Taking dancers to a fair doesn’t just help provide them with the information they need to apply. It’s a chance for students to make a lasting impression on the programs’ faculty members. Recruiters often make admissions recommendations to their departments about students they meet. “I do track promising students if I see them in a dance class at the fair,” says Daniels. “And I will follow up with them by e-mail to see if they are planning on applying.” DT

2013–14 College Fairs

There are many fairs around the country for students interested in visual and performance arts, but the following specialize in dance.

College Dance Fair

collegedancefair.com

August 30–September 1, 2013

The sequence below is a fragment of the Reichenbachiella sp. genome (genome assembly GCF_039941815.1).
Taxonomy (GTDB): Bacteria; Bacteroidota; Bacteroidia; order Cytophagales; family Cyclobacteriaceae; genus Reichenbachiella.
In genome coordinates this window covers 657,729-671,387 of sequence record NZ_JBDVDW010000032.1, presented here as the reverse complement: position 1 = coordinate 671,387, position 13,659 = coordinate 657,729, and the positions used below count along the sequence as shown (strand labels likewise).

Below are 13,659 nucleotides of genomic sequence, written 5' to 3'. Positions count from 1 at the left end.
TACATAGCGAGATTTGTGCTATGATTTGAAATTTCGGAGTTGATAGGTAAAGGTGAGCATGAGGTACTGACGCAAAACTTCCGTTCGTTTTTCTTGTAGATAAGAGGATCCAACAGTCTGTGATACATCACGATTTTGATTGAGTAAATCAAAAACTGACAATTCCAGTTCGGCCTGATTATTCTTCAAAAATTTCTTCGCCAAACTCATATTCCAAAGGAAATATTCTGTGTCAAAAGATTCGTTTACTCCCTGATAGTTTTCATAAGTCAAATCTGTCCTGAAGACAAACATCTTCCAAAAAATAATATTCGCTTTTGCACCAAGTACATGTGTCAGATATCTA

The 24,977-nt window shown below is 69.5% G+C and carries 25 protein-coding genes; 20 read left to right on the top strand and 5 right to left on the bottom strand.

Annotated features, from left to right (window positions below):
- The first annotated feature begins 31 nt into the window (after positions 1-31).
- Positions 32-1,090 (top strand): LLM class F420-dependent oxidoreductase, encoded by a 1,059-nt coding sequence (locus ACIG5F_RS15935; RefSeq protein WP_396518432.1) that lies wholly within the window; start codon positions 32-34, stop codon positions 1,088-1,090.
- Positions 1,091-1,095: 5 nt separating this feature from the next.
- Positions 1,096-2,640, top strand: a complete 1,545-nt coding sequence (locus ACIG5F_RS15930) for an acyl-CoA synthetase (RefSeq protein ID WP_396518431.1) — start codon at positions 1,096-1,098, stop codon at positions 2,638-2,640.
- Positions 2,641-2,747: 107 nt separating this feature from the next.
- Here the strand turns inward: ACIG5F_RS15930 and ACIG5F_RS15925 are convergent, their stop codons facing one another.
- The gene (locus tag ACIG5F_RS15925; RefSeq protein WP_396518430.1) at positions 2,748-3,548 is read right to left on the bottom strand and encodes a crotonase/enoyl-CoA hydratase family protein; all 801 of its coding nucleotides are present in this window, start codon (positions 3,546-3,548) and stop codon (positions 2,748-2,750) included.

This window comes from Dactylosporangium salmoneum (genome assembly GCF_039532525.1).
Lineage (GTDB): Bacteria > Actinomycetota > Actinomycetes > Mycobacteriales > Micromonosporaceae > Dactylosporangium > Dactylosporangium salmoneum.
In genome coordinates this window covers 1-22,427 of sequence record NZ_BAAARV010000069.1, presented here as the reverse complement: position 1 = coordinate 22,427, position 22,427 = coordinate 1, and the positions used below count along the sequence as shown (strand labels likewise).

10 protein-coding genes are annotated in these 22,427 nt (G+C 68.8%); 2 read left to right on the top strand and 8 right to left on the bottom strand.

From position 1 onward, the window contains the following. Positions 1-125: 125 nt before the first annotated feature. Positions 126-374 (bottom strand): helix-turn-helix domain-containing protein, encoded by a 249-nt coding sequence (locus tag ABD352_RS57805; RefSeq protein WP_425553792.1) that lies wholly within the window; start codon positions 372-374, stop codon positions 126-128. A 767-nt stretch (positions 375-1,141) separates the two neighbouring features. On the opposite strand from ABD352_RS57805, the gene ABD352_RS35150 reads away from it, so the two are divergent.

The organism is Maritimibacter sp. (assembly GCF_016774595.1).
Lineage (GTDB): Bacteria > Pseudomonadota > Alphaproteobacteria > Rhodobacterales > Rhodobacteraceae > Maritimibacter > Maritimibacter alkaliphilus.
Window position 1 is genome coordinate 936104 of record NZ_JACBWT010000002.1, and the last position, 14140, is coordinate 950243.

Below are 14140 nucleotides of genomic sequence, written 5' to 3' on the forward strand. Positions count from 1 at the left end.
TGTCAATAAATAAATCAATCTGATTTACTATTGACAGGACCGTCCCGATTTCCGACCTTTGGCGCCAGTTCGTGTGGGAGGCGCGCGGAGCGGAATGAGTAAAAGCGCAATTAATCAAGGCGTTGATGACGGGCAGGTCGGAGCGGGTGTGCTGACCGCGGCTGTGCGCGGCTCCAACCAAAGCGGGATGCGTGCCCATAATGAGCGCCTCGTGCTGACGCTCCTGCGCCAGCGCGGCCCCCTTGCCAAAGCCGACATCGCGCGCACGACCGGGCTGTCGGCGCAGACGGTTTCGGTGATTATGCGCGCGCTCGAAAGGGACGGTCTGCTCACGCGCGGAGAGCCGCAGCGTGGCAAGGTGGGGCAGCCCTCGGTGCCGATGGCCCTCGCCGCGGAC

Boca Ballet Theatre

Boca Raton, FL

Colorado Dance Expo

coloradodanceexpo.com

October 5, 2013

Denver School of the Arts

Denver, CO

Greater Cincinnati Dance Alliance Dance College Fair

greatercincinnatidancealliance.org

October 6, 2013

The School for Creative & Performing Arts, Erich Kunzel Center for Arts and Education

Cincinnati, OH

Dancewave’s Dancing Through College and Beyond

dancewave.org/kidscafe-college-and-beyond.php

October 20, 2013

Marymount Manhattan College

New York, NY

National High School Dance Festival

nhsdf.org

April 3–6, 2014

New World School of the Arts

Miami, FL

Lea Marshall is interim chair of the Department of Dance and Choreography at Virginia Commonwealth University, and co-founder of Ground Zero Dance.

Photo by Nathan Rigaud, courtesy of Colorado Dance Expo